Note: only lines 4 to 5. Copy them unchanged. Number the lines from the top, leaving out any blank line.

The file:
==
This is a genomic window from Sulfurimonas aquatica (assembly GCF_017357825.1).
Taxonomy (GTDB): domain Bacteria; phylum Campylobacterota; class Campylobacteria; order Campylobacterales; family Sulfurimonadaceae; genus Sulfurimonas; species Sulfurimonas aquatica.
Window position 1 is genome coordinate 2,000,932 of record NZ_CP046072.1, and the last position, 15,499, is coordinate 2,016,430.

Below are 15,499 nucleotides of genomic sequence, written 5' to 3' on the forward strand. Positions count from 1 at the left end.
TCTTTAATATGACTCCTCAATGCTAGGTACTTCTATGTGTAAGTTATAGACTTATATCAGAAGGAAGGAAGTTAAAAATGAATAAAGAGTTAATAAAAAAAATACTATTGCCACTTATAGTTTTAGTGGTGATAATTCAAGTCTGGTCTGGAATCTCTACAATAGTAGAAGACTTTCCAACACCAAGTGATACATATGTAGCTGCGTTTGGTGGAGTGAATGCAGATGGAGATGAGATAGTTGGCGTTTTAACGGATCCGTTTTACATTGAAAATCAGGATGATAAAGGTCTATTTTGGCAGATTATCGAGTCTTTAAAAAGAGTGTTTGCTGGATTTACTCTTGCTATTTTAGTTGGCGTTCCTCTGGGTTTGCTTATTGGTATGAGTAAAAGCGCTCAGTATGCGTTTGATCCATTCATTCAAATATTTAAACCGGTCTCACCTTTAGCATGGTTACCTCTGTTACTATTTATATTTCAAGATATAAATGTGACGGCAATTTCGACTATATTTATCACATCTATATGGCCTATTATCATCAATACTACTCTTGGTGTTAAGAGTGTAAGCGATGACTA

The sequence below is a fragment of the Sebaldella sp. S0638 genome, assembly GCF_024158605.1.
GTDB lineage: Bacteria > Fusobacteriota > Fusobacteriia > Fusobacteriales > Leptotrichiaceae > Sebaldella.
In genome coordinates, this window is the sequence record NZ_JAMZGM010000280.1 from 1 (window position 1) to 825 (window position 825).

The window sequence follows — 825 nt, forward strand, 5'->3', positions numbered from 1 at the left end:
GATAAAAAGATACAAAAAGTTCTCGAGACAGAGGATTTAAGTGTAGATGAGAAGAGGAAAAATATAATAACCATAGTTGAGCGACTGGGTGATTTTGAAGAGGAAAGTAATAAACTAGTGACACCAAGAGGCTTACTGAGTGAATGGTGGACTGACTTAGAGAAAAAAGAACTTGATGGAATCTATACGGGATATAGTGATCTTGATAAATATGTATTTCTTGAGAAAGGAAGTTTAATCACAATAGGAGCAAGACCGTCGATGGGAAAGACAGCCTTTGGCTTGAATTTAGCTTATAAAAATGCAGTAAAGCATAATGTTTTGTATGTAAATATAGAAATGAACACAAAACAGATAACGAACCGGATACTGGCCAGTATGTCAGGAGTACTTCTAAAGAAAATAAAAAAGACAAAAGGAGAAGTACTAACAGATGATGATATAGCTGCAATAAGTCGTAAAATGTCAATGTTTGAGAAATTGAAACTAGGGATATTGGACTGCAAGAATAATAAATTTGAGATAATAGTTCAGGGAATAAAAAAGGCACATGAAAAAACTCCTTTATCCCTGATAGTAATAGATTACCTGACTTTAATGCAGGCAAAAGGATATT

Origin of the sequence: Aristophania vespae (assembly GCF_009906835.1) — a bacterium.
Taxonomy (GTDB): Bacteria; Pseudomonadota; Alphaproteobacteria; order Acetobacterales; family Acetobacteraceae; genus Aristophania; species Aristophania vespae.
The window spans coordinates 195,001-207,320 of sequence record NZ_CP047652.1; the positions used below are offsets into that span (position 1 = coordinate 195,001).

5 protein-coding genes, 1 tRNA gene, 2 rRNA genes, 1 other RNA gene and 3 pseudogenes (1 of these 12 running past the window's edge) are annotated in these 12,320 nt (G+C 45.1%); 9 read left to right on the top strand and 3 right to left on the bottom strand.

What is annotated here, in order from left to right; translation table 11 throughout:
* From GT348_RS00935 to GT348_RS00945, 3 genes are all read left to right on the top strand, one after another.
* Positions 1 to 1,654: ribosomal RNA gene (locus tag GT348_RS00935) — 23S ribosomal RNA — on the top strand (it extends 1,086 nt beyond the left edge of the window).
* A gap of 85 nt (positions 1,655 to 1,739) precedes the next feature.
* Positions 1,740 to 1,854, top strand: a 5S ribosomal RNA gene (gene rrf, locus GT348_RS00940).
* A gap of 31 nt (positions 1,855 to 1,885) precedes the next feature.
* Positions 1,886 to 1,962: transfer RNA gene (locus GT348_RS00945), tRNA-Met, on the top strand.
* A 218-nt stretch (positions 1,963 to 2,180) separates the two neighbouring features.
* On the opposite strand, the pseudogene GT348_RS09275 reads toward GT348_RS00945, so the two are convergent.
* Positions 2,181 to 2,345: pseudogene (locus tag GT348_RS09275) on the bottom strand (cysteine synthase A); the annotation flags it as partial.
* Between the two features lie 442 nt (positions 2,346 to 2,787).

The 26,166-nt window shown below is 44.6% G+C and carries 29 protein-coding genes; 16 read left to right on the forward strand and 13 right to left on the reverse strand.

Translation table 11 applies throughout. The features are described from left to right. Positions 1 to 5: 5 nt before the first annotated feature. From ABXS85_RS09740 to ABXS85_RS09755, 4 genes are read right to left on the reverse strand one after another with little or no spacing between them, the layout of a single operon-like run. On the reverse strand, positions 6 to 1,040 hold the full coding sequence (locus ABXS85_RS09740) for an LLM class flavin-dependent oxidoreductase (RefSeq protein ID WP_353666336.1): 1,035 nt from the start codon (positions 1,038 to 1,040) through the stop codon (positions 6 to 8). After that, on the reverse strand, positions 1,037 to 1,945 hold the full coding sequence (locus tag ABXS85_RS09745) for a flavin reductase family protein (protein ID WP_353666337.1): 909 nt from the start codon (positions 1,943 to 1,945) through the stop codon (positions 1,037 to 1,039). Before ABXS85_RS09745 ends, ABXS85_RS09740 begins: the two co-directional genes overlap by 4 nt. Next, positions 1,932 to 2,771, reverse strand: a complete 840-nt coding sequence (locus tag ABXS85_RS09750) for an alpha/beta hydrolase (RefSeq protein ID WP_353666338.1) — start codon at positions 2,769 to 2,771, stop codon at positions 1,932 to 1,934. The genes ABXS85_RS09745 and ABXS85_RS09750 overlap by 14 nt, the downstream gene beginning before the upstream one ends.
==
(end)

Below are 15,499 nucleotides of genomic sequence, written 5' to 3' on the forward strand. Positions count from 1 at the left end.
TCTTTAATATGACTCCTCAATGCTAGGTACTTCTATGTGTAAGTTATAGACTTATATCAGAAGGAAGGAAGTTAAAAATGAATAAAGAGTTAATAAAAAAAATACTATTGCCACTTATAGTTTTAGTGGTGATAATTCAAGTCTGGTCTGGAATCTCTACAATAGTAGAAGACTTTCCAACACCAAGTGATACATATGTAGCTGCGTTTGGTGGAGTGAATGCAGATGGAGATGAGATAGTTGGCGTTTTAACGGATCCGTTTTACATTGAAAATCAGGATGATAAAGGTCTATTTTGGCAGATTATCGAGTCTTTAAAAAGAGTGTTTGCTGGATTTACTCTTGCTATTTTAGTTGGCGTTCCTCTGGGTTTGCTTATTGGTATGAGTAAAAGCGCTCAGTATGCGTTTGATCCATTCATTCAAATATTTAAACCGGTCTCACCTTTAGCATGGTTACCTCTGTTACTATTTATATTTCAAGATATAAATGTGACGGCAATTTCGACTATATTTATCACATCTATATGGCCTATTATCATCAATACTACTCTTGGTGTTAAGAGTGTAAGCGATGACTA